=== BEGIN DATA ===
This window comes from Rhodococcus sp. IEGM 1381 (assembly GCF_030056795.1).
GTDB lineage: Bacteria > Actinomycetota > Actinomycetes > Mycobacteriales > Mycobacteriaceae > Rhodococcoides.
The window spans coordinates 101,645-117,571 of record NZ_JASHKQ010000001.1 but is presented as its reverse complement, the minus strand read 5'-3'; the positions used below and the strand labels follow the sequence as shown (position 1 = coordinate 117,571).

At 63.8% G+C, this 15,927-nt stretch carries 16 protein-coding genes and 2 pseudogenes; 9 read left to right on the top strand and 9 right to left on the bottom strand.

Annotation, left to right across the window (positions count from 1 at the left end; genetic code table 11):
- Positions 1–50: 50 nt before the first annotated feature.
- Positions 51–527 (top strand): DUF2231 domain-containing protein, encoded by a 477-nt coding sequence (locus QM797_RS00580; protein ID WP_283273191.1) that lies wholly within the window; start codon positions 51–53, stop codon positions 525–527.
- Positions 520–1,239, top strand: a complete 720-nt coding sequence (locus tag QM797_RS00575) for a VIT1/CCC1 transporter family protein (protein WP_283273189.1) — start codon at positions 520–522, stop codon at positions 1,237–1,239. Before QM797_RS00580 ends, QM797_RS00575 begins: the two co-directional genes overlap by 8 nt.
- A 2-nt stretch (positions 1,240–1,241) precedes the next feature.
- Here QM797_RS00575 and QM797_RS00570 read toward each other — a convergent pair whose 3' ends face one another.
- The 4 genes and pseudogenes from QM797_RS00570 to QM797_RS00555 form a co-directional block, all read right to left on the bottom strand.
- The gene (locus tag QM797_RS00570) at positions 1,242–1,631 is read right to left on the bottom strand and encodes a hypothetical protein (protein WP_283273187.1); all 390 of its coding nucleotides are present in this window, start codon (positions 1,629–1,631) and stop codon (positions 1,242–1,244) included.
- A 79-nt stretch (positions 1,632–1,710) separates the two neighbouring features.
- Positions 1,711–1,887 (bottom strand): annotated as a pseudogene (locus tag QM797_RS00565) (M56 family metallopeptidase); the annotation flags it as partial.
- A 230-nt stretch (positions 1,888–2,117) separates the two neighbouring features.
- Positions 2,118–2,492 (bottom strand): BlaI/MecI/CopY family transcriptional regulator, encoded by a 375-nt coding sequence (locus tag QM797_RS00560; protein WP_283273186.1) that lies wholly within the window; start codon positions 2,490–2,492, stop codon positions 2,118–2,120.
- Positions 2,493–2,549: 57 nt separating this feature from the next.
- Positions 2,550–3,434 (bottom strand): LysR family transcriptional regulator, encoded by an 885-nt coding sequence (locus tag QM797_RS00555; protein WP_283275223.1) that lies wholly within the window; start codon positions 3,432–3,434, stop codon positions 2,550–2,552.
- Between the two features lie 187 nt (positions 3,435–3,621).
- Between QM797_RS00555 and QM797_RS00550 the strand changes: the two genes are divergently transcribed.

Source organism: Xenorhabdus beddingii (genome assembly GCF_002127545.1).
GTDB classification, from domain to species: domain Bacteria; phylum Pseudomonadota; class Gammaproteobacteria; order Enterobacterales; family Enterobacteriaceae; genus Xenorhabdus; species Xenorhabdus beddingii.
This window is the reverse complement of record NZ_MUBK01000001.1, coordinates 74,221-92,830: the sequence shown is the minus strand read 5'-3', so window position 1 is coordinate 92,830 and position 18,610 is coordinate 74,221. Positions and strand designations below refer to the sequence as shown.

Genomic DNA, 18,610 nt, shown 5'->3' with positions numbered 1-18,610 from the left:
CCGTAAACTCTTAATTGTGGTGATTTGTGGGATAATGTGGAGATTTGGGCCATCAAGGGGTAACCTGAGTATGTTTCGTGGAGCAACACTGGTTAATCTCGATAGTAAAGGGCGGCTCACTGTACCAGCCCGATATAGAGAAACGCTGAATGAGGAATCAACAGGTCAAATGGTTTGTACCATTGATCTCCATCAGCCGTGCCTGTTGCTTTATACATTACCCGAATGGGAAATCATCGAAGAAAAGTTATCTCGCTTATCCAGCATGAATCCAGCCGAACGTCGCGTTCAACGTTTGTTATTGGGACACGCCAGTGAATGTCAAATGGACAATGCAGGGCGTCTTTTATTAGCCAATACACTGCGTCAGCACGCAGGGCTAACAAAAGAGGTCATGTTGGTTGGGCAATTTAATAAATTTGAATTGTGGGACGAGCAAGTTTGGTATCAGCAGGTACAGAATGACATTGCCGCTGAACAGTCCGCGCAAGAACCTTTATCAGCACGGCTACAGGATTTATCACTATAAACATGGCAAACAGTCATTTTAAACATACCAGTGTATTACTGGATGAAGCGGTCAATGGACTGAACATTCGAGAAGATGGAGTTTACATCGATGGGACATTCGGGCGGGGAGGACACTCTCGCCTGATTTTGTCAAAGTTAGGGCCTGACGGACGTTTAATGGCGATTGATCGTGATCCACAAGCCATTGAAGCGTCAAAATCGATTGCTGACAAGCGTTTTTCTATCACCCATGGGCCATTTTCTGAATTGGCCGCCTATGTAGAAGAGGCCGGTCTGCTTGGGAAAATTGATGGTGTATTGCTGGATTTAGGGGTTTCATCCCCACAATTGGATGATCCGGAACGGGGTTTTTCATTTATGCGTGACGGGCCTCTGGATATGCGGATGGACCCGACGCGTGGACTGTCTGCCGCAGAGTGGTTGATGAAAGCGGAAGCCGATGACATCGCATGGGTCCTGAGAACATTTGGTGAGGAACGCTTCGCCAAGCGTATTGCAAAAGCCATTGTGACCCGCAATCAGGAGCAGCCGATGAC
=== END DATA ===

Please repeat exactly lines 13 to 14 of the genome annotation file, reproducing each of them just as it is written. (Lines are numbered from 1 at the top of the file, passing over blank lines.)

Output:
- A 79-nt stretch (positions 1,632–1,710) separates the two neighbouring features.
- Positions 1,711–1,887 (bottom strand): annotated as a pseudogene (locus tag QM797_RS00565) (M56 family metallopeptidase); the annotation flags it as partial.